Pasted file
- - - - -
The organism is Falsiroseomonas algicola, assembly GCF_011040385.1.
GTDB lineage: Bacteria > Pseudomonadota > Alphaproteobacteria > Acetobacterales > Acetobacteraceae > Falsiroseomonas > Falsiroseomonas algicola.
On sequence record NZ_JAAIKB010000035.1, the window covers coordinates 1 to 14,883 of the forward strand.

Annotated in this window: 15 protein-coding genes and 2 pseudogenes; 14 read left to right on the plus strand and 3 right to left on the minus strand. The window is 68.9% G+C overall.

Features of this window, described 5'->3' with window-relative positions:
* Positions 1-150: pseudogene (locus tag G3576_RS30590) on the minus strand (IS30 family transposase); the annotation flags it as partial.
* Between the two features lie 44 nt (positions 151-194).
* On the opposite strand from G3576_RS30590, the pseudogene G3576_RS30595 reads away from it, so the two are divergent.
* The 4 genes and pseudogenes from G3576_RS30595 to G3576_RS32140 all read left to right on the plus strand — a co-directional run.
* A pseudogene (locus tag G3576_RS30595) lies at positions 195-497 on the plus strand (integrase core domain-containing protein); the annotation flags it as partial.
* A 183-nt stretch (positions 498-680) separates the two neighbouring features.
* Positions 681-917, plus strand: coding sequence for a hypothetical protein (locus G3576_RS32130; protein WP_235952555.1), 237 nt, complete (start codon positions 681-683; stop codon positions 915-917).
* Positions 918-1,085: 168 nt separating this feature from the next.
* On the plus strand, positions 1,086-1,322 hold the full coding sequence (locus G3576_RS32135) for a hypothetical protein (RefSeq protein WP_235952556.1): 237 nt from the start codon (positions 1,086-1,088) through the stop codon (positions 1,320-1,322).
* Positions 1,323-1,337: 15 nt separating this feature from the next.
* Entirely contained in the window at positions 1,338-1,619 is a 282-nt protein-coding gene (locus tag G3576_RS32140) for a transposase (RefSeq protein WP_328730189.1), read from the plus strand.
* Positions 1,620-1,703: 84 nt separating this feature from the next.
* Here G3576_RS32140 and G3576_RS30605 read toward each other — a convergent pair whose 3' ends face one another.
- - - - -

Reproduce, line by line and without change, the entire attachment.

The organism is Falsiroseomonas algicola, assembly GCF_011040385.1.
GTDB lineage: Bacteria > Pseudomonadota > Alphaproteobacteria > Acetobacterales > Acetobacteraceae > Falsiroseomonas > Falsiroseomonas algicola.
On sequence record NZ_JAAIKB010000035.1, the window covers coordinates 1 to 14,883 of the forward strand.

Annotated in this window: 15 protein-coding genes and 2 pseudogenes; 14 read left to right on the plus strand and 3 right to left on the minus strand. The window is 68.9% G+C overall.

Features of this window, described 5'->3' with window-relative positions:
* Positions 1-150: pseudogene (locus tag G3576_RS30590) on the minus strand (IS30 family transposase); the annotation flags it as partial.
* Between the two features lie 44 nt (positions 151-194).
* On the opposite strand from G3576_RS30590, the pseudogene G3576_RS30595 reads away from it, so the two are divergent.
* The 4 genes and pseudogenes from G3576_RS30595 to G3576_RS32140 all read left to right on the plus strand — a co-directional run.
* A pseudogene (locus tag G3576_RS30595) lies at positions 195-497 on the plus strand (integrase core domain-containing protein); the annotation flags it as partial.
* A 183-nt stretch (positions 498-680) separates the two neighbouring features.
* Positions 681-917, plus strand: coding sequence for a hypothetical protein (locus G3576_RS32130; protein WP_235952555.1), 237 nt, complete (start codon positions 681-683; stop codon positions 915-917).
* Positions 918-1,085: 168 nt separating this feature from the next.
* On the plus strand, positions 1,086-1,322 hold the full coding sequence (locus G3576_RS32135) for a hypothetical protein (RefSeq protein WP_235952556.1): 237 nt from the start codon (positions 1,086-1,088) through the stop codon (positions 1,320-1,322).
* Positions 1,323-1,337: 15 nt separating this feature from the next.
* Entirely contained in the window at positions 1,338-1,619 is a 282-nt protein-coding gene (locus tag G3576_RS32140) for a transposase (RefSeq protein WP_328730189.1), read from the plus strand.
* Positions 1,620-1,703: 84 nt separating this feature from the next.
* Here G3576_RS32140 and G3576_RS30605 read toward each other — a convergent pair whose 3' ends face one another.